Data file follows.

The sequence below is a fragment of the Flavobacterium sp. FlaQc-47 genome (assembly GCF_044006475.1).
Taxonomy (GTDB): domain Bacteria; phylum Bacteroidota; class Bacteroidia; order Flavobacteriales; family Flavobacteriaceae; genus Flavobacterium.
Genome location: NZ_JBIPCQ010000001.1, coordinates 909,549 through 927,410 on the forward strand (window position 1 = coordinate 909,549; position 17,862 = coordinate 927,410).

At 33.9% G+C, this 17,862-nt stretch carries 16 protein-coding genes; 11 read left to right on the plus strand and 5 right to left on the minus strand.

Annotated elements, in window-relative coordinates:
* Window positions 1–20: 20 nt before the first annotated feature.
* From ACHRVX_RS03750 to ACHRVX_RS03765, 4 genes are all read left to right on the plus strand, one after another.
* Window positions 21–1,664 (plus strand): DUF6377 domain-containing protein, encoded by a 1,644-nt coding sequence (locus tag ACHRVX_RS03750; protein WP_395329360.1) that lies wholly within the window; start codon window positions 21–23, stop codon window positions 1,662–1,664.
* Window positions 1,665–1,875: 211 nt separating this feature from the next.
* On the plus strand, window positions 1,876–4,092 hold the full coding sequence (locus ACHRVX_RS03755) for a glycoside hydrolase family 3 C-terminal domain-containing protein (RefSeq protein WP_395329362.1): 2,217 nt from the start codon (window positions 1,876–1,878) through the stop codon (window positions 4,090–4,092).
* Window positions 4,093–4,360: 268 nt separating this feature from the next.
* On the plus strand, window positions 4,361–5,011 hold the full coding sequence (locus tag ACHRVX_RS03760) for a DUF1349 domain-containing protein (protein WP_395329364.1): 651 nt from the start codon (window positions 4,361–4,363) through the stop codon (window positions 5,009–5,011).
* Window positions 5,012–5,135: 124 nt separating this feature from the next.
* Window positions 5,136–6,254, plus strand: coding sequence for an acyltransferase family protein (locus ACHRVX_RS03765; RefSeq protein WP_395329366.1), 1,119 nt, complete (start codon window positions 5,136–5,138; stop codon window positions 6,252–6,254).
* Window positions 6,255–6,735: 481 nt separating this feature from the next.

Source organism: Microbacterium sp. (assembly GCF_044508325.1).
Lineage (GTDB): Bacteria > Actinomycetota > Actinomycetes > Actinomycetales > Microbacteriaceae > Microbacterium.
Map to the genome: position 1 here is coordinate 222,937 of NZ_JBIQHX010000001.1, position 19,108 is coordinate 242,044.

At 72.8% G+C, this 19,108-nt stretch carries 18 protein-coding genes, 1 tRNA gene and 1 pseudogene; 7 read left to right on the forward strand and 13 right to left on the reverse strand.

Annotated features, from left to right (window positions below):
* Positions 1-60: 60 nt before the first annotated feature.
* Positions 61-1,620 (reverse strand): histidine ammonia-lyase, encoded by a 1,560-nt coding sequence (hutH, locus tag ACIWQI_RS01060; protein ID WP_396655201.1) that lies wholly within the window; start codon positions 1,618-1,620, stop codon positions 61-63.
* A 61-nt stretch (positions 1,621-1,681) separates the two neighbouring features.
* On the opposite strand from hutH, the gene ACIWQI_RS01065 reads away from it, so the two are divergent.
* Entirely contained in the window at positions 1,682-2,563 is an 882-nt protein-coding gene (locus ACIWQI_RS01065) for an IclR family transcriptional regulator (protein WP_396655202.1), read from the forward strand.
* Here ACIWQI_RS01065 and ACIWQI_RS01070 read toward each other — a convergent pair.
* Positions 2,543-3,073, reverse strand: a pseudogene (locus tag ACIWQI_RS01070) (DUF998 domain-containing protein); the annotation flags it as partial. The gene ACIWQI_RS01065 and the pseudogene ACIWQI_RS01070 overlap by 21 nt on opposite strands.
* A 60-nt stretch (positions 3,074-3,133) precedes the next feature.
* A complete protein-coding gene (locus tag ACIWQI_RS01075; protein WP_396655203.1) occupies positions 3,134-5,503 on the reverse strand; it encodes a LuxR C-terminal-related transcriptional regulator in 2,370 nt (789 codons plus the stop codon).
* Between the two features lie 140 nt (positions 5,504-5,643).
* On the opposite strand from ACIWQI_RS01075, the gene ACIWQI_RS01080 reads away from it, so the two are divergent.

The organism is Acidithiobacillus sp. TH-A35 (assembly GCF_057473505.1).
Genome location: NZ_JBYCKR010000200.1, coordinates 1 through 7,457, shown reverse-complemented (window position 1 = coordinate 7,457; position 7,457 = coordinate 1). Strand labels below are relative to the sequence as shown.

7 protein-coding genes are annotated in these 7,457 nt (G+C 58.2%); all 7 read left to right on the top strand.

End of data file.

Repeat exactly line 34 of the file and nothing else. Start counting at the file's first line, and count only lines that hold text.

7 protein-coding genes are annotated in these 7,457 nt (G+C 58.2%); all 7 read left to right on the top strand.